December 31st, 1899.
As the 20th century dawns, Holmes and Watson hear a knock on the door. Their enigmatic guest is Abdul Faziel, an Arab man from the mysterious land of Marrafaze – a land only rumoured to exist. Son of the Sheik, Faziel is fleeing his homeland to seek help. His father has been turned against him by the connivance of his brother, Mustapha, and the Grand Wazir. Mustapha wishes to usurp the throne and dispose of anyone who gets in his way.
The plot thickens when Sherlock visits his brother Mycroft. Mycroft insists that Sherlock journey to Marrafaze in order to make diplomatic contact with the Sheikdom, over the fate of a certain mineral that has been discovered there – a mineral that could be manipulated for warfare, and disastrous if in the wrong hands. But there is no map to Marrafaze, and Holmes and Watson must embark upon an arduous trek across the Sahara desert, voyaging through uncharted territory.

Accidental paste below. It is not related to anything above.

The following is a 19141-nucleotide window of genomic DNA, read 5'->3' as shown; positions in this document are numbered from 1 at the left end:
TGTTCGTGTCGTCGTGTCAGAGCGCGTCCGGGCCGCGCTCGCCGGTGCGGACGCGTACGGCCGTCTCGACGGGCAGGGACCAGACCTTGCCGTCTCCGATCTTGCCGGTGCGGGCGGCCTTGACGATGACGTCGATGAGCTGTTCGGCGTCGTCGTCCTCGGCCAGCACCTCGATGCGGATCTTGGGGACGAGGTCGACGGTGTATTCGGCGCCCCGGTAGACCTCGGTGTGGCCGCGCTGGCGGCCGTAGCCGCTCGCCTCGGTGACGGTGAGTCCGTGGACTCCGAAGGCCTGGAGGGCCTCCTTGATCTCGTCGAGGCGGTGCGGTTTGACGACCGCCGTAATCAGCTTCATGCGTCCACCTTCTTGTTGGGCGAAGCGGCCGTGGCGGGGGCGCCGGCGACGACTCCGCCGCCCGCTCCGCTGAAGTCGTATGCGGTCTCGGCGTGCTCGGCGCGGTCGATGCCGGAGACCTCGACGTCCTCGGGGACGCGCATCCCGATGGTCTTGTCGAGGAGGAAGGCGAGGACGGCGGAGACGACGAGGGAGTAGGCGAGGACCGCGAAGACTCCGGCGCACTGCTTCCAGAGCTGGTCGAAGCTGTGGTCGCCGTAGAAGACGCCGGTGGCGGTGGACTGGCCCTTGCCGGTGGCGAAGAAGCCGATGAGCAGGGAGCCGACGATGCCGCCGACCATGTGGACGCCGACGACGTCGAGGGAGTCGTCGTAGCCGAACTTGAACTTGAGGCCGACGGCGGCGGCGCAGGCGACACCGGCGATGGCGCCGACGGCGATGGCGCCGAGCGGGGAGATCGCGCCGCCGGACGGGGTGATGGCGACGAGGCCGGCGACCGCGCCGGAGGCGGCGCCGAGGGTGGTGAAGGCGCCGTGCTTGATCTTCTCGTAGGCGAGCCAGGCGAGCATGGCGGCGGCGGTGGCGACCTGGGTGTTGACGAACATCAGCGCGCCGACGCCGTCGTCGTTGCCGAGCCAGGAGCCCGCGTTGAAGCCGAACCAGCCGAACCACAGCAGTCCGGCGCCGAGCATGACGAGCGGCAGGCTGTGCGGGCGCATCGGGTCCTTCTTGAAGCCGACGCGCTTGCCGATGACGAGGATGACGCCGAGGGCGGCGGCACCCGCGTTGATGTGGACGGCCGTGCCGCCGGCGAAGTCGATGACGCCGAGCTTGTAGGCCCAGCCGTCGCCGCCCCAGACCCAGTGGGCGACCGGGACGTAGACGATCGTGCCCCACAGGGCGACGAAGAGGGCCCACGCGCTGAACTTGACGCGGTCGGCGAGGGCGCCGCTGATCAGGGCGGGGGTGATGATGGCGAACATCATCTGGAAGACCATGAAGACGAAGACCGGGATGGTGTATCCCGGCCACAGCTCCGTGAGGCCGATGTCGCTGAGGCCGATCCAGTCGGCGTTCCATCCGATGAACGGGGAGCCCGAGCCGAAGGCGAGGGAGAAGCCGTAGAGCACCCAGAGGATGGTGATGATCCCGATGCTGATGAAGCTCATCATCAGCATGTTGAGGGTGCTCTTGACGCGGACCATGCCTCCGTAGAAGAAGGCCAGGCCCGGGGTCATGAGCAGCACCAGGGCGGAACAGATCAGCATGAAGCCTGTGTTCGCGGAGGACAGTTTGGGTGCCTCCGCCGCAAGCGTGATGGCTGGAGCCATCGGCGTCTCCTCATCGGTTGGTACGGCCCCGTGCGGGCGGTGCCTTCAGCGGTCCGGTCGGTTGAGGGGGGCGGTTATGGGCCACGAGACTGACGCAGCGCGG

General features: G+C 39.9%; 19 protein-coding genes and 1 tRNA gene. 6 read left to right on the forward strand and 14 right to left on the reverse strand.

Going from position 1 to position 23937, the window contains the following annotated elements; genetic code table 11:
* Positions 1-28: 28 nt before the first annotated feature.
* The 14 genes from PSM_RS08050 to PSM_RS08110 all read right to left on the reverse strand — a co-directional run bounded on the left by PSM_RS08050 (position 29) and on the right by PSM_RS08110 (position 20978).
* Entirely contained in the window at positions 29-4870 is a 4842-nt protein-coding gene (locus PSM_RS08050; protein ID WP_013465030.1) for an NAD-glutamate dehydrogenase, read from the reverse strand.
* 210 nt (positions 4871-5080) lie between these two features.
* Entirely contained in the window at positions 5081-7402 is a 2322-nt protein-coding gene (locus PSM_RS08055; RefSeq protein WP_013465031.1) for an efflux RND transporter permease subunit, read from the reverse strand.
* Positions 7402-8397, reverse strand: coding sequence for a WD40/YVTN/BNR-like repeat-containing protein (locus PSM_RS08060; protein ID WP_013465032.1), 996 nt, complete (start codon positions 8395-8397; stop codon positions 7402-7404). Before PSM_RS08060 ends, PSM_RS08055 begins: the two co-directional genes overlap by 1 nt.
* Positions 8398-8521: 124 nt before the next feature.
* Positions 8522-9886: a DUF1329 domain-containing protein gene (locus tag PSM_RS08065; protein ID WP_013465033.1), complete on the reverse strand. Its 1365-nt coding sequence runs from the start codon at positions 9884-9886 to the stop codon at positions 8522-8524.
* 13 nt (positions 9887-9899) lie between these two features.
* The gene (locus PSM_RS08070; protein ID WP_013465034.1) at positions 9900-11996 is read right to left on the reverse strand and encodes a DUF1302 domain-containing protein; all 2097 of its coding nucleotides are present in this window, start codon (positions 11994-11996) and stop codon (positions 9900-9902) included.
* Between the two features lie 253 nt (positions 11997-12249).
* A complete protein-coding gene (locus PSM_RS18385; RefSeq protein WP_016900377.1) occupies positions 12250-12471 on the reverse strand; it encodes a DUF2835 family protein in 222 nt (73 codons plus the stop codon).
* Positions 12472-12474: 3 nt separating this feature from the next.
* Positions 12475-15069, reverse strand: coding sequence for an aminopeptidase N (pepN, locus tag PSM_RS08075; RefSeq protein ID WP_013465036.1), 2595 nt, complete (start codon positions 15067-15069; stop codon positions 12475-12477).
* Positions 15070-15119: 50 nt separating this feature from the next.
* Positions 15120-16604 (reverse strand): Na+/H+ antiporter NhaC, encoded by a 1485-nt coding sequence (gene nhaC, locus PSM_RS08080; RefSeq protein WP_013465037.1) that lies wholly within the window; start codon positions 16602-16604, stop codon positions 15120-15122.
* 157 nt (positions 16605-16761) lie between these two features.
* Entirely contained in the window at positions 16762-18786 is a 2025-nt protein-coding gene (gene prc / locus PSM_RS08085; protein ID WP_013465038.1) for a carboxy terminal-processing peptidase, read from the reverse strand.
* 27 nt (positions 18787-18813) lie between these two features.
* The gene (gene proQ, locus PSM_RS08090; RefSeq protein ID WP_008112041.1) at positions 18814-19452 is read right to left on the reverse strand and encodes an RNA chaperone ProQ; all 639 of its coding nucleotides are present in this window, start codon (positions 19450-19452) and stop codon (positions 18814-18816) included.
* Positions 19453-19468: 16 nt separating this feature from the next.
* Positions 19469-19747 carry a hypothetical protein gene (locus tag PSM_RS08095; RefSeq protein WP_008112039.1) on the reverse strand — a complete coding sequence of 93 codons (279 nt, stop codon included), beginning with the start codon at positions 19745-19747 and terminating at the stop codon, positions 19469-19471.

Battling alone through the blistering heat, with food and water in short supply, it seems they’ll never be able to navigate a way out of the barren wilderness. When they finally make it to Marrafaze, ‘the end of the world’, they encounter a land ruled by religious superstition and the whims of the Grand Wazir. Isolated in strange and incomprehensible territory, Holmes and Watson find themselves in unimaginable danger.
What kind of terrors will they encounter there? Will the famous duo make it out of the ‘end of the world’ alive?
Val Andrews (15 February 1926 – 12 December 2006) was a music hall artist, ventriloquist and writer. Andrews was a prolific writer on magic, having published over 1000 books and booklets from 1952. He also authored Sherlock Holmes pastiches and Houdini’s novels.